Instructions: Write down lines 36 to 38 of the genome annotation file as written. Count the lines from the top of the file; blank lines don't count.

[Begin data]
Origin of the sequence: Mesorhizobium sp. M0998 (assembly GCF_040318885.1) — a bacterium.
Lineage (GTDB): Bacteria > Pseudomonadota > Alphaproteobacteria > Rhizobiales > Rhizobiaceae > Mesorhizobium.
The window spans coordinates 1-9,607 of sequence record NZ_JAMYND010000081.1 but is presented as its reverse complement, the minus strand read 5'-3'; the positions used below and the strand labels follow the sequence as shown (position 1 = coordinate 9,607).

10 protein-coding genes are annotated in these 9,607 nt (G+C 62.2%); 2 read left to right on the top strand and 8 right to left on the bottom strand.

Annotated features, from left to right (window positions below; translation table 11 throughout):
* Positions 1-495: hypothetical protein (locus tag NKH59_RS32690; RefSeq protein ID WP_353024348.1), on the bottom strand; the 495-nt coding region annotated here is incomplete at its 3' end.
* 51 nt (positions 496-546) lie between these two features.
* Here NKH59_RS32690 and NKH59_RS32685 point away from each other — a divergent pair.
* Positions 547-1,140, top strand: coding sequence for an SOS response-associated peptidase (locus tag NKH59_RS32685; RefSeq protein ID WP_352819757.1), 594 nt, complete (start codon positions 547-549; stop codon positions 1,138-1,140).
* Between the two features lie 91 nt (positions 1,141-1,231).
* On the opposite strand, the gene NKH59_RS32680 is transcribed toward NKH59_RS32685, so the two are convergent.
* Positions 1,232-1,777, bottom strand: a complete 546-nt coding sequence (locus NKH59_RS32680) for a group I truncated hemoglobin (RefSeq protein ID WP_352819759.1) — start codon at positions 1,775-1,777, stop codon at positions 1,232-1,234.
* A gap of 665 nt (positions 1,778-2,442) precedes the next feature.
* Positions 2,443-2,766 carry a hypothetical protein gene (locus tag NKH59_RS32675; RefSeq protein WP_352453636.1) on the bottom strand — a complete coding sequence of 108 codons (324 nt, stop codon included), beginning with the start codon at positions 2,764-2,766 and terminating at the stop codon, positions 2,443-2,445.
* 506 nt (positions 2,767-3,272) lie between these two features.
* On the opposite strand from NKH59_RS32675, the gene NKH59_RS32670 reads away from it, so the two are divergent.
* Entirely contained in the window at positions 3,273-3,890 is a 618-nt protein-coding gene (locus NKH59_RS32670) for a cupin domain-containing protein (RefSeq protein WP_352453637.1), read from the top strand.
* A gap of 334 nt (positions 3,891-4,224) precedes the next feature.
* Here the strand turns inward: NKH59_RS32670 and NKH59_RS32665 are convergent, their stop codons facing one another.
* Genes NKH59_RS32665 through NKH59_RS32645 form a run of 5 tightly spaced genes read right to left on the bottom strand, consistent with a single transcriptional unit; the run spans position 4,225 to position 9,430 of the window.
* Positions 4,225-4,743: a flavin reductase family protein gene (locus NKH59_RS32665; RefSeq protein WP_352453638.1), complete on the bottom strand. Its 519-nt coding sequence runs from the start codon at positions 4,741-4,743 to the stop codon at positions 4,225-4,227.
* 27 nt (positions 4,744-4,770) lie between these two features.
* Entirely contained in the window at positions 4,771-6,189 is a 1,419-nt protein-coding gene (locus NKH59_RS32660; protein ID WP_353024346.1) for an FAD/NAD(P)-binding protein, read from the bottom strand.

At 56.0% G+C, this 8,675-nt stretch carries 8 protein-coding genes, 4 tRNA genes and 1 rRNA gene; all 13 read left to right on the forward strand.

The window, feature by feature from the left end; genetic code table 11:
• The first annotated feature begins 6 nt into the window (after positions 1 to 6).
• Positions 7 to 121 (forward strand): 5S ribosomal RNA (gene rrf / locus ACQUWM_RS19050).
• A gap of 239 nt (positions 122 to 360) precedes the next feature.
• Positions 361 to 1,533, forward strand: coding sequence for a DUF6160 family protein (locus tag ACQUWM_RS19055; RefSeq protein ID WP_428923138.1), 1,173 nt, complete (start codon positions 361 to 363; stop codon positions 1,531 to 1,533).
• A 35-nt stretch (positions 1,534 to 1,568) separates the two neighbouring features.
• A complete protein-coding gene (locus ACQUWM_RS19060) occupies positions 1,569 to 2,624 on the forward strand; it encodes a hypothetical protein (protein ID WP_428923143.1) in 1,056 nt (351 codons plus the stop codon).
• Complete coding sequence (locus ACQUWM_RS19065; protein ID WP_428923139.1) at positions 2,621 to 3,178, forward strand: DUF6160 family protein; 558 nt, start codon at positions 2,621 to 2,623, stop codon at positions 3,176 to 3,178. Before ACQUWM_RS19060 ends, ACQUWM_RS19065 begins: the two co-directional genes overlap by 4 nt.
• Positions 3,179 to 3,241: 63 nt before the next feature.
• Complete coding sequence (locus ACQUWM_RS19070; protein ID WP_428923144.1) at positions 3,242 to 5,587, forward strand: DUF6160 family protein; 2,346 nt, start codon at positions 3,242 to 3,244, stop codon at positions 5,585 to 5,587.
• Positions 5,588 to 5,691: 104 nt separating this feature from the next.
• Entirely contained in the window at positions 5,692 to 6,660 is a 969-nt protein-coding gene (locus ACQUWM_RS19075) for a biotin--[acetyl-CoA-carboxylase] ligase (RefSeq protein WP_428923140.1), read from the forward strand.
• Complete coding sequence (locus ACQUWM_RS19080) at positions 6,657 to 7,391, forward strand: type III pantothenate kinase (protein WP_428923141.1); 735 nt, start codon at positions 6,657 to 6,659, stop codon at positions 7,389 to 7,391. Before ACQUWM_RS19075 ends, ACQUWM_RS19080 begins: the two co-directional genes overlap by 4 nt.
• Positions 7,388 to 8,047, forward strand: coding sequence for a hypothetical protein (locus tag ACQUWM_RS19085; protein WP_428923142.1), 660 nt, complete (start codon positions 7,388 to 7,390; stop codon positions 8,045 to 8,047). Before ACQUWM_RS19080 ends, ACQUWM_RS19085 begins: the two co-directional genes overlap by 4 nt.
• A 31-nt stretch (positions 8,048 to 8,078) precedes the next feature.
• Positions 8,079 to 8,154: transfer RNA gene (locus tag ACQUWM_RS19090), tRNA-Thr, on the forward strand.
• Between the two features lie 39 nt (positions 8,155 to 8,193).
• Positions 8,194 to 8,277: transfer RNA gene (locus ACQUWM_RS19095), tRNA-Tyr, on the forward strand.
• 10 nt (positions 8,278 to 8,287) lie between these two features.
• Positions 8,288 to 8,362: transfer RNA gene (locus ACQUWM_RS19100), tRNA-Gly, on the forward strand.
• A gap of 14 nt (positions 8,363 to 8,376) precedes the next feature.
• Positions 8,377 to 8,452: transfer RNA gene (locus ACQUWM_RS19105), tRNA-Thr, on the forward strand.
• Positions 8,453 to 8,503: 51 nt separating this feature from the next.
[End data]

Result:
• Entirely contained in the window at positions 5,692 to 6,660 is a 969-nt protein-coding gene (locus ACQUWM_RS19075) for a biotin--[acetyl-CoA-carboxylase] ligase (RefSeq protein WP_428923140.1), read from the forward strand.
• Complete coding sequence (locus ACQUWM_RS19080) at positions 6,657 to 7,391, forward strand: type III pantothenate kinase (protein WP_428923141.1); 735 nt, start codon at positions 6,657 to 6,659, stop codon at positions 7,389 to 7,391. Before ACQUWM_RS19075 ends, ACQUWM_RS19080 begins: the two co-directional genes overlap by 4 nt.
• Positions 7,388 to 8,047, forward strand: coding sequence for a hypothetical protein (locus tag ACQUWM_RS19085; protein WP_428923142.1), 660 nt, complete (start codon positions 7,388 to 7,390; stop codon positions 8,045 to 8,047). Before ACQUWM_RS19080 ends, ACQUWM_RS19085 begins: the two co-directional genes overlap by 4 nt.